Schaffer Library of Drug Policy

Marihuana: A Signal of Misunderstanding

Social Impact of Marihuana Use - Immediate Effects

US National Commission on Marihuana and Drug Abuse

Table of Contents
I. Marihuana and the Problem of Marihuana
Origins of the Marihuana Problem
The Need for Perspective
Formulating Marihuana Policy
The Report
II. Marihuana Use and Its Effects
The Marihuana User
Profiles of Users
Becoming a Marihuana User
Becoming a Multidrug User
Effects of Marihuana on the User
Effects Related to Pattern Use
Immediate Drug Effects
ShortTerm Effects
Long Term Effects
Very Long Term Effects
III. Social Impact of Marihuana Use
IV. Social Response to Marihuana Use
V. Marihuana and Social Policy
Drugs in a Free Society
A Social Control Policy for Marihuana
Implementing the Discouragement Policy
A Final Comment
Ancillary Recommendations
Legal and Law Enforcement Recommendations
Medical Recommendations
Other Recommendations
Letter of Transmittal
Members and Staff
History of Marihuana Use: Medical and Intoxicant
II. Biological Effects of Marihuana
Botanical and Chemical Considerations
Factors Influencing Psychopharmacological Effect
Acute Effects of Marihuana (Delta 9 THC)
Effects of Short-Term or Subacute Use
Effects of Long-Term Cannabis Use
Investigations of Very Heavy Very Long-Term Cannabis Users
III. Marihuana and Public Safety
Marihuana and Crime
Marihuana and Driving
Marihuana - Public Health and Welfare
Assessment of Perceived Risks
Preventive Public Health Concerns
Marihuana and the Dominant Social Order
The World of Youth
Why Society Feels Threatened
The Changing Social Scene
Problems in Assessing the Effects of Marihuana
Marihuana and Violence
Marihuana and (Non-Violent) Crime
Summary and Conclusions: Marihuana and Crime
Marihuana and Driving
History of Marihuana Legislation
History of Alcohol Prohibition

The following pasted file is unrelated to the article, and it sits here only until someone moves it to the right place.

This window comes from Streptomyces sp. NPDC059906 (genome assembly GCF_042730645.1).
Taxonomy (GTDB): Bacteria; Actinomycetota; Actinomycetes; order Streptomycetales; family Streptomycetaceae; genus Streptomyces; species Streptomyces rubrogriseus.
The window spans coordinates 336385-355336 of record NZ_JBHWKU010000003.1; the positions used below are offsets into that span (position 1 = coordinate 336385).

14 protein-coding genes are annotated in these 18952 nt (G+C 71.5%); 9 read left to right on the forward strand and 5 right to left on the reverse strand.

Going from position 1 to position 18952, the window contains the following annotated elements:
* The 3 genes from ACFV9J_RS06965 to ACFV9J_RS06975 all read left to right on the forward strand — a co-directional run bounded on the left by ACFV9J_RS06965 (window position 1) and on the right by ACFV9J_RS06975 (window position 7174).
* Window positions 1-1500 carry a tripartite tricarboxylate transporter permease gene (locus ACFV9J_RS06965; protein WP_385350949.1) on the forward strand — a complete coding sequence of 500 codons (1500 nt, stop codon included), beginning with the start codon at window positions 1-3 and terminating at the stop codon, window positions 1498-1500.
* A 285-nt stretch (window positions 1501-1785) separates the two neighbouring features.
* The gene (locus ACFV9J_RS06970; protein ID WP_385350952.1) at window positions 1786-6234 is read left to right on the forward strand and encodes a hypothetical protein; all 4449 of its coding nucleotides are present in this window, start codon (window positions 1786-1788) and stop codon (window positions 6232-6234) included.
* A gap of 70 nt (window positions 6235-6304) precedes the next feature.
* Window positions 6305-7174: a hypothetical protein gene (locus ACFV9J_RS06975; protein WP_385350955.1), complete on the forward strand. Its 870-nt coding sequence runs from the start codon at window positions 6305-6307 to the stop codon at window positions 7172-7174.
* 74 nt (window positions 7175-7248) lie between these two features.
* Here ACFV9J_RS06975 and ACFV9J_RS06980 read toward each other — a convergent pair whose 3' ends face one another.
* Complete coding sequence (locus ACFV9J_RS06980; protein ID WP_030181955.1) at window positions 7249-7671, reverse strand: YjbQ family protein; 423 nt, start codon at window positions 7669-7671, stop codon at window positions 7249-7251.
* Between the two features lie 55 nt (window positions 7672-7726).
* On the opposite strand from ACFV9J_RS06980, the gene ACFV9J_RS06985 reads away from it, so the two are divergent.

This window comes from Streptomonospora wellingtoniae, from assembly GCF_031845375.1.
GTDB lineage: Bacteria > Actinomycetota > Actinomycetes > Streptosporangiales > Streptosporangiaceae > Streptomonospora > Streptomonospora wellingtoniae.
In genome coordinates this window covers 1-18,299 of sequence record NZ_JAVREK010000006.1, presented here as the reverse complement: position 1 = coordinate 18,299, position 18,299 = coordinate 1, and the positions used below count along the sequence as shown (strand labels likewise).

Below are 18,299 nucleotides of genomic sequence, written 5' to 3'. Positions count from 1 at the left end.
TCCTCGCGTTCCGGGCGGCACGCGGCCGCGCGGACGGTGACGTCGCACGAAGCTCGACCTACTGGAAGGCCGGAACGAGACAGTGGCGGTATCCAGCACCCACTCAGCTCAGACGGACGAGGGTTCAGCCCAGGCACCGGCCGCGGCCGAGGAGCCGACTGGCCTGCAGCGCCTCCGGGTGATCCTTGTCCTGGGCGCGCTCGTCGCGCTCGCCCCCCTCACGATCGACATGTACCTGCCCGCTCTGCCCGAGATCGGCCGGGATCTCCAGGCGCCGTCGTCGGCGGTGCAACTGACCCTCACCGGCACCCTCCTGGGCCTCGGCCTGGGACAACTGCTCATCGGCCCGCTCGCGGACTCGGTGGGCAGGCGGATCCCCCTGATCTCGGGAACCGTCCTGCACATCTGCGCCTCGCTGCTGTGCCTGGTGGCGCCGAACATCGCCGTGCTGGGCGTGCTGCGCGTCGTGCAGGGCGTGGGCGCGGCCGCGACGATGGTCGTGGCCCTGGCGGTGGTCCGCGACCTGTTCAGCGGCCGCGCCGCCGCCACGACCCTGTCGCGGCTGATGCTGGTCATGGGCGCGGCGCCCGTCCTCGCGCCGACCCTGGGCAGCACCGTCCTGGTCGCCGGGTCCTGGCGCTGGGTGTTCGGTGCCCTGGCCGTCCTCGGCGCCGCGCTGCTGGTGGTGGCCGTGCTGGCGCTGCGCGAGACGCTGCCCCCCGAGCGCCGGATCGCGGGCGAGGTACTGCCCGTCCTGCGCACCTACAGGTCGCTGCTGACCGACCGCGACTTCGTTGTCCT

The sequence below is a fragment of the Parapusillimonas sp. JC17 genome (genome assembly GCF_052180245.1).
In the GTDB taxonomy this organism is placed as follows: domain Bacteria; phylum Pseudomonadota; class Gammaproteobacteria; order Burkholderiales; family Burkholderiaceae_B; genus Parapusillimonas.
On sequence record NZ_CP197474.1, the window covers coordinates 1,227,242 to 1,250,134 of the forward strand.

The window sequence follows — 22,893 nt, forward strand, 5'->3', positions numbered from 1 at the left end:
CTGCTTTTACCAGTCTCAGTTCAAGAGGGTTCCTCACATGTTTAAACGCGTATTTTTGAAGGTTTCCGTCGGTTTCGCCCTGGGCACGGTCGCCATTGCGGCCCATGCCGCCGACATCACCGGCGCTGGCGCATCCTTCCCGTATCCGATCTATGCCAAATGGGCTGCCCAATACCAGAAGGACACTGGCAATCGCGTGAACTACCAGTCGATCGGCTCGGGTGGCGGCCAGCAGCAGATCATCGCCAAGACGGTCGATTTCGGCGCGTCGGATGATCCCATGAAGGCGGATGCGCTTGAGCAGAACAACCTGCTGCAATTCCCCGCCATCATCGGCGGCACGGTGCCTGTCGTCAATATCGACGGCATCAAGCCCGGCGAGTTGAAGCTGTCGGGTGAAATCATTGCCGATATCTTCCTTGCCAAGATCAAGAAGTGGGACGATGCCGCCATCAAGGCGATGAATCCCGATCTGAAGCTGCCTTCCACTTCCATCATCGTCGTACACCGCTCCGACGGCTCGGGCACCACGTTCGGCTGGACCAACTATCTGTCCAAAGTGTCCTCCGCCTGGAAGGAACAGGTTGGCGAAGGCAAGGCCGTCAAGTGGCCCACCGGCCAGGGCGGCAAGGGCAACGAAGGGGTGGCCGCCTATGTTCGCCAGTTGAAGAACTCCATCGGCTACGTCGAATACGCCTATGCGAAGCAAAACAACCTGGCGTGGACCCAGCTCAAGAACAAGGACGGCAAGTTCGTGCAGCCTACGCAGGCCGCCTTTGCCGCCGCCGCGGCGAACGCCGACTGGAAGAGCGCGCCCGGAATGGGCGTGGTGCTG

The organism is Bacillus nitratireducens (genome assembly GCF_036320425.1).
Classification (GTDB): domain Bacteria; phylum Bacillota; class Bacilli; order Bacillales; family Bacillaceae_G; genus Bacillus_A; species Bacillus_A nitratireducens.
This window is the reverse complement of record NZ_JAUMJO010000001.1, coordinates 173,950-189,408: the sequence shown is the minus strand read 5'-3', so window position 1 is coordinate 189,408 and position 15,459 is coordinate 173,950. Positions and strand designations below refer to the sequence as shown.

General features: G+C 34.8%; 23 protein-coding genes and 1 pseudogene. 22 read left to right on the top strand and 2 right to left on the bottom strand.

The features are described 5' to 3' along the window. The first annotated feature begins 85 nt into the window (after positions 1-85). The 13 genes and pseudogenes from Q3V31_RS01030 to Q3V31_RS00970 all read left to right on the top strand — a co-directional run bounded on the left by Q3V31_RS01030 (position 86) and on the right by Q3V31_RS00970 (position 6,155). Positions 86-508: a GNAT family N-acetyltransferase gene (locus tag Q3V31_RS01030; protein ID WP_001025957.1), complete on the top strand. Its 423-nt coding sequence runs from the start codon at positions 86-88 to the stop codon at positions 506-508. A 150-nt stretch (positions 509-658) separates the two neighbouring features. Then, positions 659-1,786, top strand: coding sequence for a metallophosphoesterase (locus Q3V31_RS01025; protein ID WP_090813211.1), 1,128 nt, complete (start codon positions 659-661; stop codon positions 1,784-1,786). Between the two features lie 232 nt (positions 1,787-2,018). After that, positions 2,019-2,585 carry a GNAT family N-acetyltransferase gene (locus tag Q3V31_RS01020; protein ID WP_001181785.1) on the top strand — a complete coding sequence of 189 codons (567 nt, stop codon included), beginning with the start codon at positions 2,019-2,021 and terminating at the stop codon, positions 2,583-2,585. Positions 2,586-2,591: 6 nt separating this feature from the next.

History of Tobacco Regulation
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National Commission on Marihuana and Drug Abuse

Marihuana: A Signal of Misunderstanding

Chapter III

Social Impact of marihuana use

Immediate Effects

The intoxicant effects of marihuana on the mental function of the user does have potential health significance both for the individual and others with whom he may come in contact. Because marihuana is a psychoactive drug, it is important to examine the acute toxic effects which may occur in certain predisposed individuals and which increase with the potency of the preparation.

The Commission has reviewed numerous clinical studies describing acute panic reactions and transient psychotic-like episodes which occur as acute effects of the drug intoxication. In addition, a predisposed individual might experience aggravation of a latent psychotic state or other underlying instability. Although severe abnormal psychological states are rare when compared to the total number of marihuana users, lesser problems are not rare, and they may endanger both the individual and those around him at the time of their occurrence. The individual contemplating use is not capable of predicting whether he is predisposed by his particular circumstances to an undesirable mental reaction. The undesirable consequences occurring while an individual is involved in complex tasks such as driving or operating machinery or tasks requiring fine psychomotor precision and judgment are all too imaginable.

From a public health point of view, the immediate effects of marihuana intoxication on the individual's organs or bodily functions are of little significance. By and large these effects, which have been carefully outlined in Chapter 11 of the Report, are transient and have little or no permanent effect upon the individual.


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